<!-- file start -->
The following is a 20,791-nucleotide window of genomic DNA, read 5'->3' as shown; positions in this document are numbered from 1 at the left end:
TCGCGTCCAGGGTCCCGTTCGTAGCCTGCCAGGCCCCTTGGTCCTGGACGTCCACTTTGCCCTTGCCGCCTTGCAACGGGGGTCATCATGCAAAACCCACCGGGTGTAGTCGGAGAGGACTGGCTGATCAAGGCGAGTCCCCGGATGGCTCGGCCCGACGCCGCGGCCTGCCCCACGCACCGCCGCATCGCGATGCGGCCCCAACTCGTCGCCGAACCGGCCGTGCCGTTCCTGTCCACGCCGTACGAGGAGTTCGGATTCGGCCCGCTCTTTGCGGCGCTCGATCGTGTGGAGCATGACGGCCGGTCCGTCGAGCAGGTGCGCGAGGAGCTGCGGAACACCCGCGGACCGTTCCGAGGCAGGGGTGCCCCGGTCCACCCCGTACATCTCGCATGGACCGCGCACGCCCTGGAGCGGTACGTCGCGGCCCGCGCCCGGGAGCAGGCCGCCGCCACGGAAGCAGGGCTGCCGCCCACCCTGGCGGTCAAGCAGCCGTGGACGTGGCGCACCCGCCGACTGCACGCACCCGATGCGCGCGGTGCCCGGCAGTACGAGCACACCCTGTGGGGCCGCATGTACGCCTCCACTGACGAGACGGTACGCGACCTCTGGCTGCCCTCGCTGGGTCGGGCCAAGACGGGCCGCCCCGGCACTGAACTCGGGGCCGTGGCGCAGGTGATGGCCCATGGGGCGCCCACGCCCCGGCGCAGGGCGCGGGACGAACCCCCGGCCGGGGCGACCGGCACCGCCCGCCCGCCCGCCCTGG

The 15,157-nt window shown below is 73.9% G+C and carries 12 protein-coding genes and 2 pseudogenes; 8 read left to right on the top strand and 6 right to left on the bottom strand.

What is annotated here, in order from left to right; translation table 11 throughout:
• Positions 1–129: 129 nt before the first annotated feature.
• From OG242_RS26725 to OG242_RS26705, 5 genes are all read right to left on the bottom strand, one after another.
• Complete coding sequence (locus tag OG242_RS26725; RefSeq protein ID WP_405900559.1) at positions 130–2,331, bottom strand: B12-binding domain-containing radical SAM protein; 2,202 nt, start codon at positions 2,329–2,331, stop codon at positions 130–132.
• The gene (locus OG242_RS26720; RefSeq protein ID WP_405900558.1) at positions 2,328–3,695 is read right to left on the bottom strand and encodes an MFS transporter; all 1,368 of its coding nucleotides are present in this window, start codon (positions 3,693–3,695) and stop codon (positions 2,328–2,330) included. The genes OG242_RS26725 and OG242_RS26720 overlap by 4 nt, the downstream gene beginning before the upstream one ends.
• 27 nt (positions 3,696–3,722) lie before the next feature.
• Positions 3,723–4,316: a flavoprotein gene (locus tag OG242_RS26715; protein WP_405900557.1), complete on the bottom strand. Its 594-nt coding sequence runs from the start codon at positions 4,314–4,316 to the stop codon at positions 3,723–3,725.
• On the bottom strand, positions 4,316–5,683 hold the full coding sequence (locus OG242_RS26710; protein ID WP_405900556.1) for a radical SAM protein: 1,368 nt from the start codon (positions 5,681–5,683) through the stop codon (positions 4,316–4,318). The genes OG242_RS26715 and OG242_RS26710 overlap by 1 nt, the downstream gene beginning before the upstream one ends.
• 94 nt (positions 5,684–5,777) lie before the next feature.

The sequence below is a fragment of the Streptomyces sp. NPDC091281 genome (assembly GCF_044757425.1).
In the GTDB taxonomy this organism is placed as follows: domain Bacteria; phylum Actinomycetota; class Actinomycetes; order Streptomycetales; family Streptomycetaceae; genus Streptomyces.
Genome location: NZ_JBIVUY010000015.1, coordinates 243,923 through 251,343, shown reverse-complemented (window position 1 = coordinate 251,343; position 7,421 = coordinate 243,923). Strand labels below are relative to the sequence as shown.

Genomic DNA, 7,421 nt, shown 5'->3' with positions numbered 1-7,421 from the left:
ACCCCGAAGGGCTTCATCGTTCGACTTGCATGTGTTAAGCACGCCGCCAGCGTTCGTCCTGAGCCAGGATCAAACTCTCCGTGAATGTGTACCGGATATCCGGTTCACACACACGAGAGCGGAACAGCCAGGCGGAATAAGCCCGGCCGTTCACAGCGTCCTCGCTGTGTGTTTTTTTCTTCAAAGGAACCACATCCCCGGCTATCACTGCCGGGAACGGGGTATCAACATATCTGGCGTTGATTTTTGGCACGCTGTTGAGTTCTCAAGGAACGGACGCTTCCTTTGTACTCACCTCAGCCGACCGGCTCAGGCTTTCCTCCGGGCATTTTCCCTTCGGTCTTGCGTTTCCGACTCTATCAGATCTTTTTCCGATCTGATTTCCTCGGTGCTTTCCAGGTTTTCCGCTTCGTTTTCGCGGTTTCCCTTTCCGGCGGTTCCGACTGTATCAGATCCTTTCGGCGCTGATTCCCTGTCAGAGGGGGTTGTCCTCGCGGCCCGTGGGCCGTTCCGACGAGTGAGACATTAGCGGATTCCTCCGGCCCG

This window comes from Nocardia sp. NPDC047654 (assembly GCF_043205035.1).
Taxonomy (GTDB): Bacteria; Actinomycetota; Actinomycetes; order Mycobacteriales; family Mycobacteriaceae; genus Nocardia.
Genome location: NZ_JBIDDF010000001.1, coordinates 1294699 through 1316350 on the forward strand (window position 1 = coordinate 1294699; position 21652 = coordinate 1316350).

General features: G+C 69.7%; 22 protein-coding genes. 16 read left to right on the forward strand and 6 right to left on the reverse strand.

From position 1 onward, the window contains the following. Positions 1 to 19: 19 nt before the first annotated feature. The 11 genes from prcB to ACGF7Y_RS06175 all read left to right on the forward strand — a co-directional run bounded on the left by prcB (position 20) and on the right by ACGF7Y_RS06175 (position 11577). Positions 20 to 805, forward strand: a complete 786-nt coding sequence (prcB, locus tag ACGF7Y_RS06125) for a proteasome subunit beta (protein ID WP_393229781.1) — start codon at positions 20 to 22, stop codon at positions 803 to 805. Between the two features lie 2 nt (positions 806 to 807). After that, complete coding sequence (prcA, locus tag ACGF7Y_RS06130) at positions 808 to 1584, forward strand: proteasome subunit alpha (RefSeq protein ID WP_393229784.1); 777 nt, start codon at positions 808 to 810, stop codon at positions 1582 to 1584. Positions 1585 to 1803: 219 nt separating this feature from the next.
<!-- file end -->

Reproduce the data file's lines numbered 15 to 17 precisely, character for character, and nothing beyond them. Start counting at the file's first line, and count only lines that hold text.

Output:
Genome location: NZ_JBIVUY010000015.1, coordinates 243,923 through 251,343, shown reverse-complemented (window position 1 = coordinate 251,343; position 7,421 = coordinate 243,923). Strand labels below are relative to the sequence as shown.

Genomic DNA, 7,421 nt, shown 5'->3' with positions numbered 1-7,421 from the left:
ACCCCGAAGGGCTTCATCGTTCGACTTGCATGTGTTAAGCACGCCGCCAGCGTTCGTCCTGAGCCAGGATCAAACTCTCCGTGAATGTGTACCGGATATCCGGTTCACACACACGAGAGCGGAACAGCCAGGCGGAATAAGCCCGGCCGTTCACAGCGTCCTCGCTGTGTGTTTTTTTCTTCAAAGGAACCACATCCCCGGCTATCACTGCCGGGAACGGGGTATCAACATATCTGGCGTTGATTTTTGGCACGCTGTTGAGTTCTCAAGGAACGGACGCTTCCTTTGTACTCACCTCAGCCGACCGGCTCAGGCTTTCCTCCGGGCATTTTCCCTTCGGTCTTGCGTTTCCGACTCTATCAGATCTTTTTCCGATCTGATTTCCTCGGTGCTTTCCAGGTTTTCCGCTTCGTTTTCGCGGTTTCCCTTTCCGGCGGTTCCGACTGTATCAGATCCTTTCGGCGCTGATTCCCTGTCAGAGGGGGTTGTCCTCGCGGCCCGTGGGCCGTTCCGACGAGTGAGACATTAGCGGATTCCTCCGGCCCG